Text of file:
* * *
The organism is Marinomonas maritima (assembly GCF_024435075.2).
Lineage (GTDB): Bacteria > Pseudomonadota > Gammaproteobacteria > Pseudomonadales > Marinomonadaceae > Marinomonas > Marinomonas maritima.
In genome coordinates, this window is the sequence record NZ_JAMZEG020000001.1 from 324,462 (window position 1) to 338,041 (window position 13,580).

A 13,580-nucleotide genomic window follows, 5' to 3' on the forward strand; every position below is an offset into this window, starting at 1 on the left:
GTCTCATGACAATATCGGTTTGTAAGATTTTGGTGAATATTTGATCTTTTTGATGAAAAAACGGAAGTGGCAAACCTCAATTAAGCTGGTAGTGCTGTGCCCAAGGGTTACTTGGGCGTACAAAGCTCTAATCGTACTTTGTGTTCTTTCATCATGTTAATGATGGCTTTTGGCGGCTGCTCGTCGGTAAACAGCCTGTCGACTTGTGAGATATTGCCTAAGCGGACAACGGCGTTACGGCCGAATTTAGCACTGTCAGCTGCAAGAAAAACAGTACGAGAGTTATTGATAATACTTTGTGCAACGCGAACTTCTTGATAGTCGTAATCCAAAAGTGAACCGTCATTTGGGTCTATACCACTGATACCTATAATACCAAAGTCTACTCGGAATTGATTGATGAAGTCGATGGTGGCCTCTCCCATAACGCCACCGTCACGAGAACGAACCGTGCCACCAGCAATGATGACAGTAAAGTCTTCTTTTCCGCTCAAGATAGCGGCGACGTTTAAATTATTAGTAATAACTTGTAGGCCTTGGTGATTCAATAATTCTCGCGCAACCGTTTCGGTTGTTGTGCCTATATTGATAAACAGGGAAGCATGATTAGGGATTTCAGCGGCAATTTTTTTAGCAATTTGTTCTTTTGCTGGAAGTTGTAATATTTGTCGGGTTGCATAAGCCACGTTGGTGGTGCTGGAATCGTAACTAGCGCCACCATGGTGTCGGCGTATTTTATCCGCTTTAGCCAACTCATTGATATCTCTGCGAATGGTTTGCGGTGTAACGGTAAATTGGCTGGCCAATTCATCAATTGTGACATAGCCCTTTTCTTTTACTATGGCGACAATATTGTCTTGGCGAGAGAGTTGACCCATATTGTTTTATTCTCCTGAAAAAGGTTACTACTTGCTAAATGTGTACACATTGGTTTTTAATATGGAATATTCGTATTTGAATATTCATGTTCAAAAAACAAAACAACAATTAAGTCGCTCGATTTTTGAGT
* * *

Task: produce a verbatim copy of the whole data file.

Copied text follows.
The organism is Marinomonas maritima (assembly GCF_024435075.2).
Lineage (GTDB): Bacteria > Pseudomonadota > Gammaproteobacteria > Pseudomonadales > Marinomonadaceae > Marinomonas > Marinomonas maritima.
In genome coordinates, this window is the sequence record NZ_JAMZEG020000001.1 from 324,462 (window position 1) to 338,041 (window position 13,580).

A 13,580-nucleotide genomic window follows, 5' to 3' on the forward strand; every position below is an offset into this window, starting at 1 on the left:
GTCTCATGACAATATCGGTTTGTAAGATTTTGGTGAATATTTGATCTTTTTGATGAAAAAACGGAAGTGGCAAACCTCAATTAAGCTGGTAGTGCTGTGCCCAAGGGTTACTTGGGCGTACAAAGCTCTAATCGTACTTTGTGTTCTTTCATCATGTTAATGATGGCTTTTGGCGGCTGCTCGTCGGTAAACAGCCTGTCGACTTGTGAGATATTGCCTAAGCGGACAACGGCGTTACGGCCGAATTTAGCACTGTCAGCTGCAAGAAAAACAGTACGAGAGTTATTGATAATACTTTGTGCAACGCGAACTTCTTGATAGTCGTAATCCAAAAGTGAACCGTCATTTGGGTCTATACCACTGATACCTATAATACCAAAGTCTACTCGGAATTGATTGATGAAGTCGATGGTGGCCTCTCCCATAACGCCACCGTCACGAGAACGAACCGTGCCACCAGCAATGATGACAGTAAAGTCTTCTTTTCCGCTCAAGATAGCGGCGACGTTTAAATTATTAGTAATAACTTGTAGGCCTTGGTGATTCAATAATTCTCGCGCAACCGTTTCGGTTGTTGTGCCTATATTGATAAACAGGGAAGCATGATTAGGGATTTCAGCGGCAATTTTTTTAGCAATTTGTTCTTTTGCTGGAAGTTGTAATATTTGTCGGGTTGCATAAGCCACGTTGGTGGTGCTGGAATCGTAACTAGCGCCACCATGGTGTCGGCGTATTTTATCCGCTTTAGCCAACTCATTGATATCTCTGCGAATGGTTTGCGGTGTAACGGTAAATTGGCTGGCCAATTCATCAATTGTGACATAGCCCTTTTCTTTTACTATGGCGACAATATTGTCTTGGCGAGAGAGTTGACCCATATTGTTTTATTCTCCTGAAAAAGGTTACTACTTGCTAAATGTGTACACATTGGTTTTTAATATGGAATATTCGTATTTGAATATTCATGTTCAAAAAACAAAACAACAATTAAGTCGCTCGATTTTTGAGT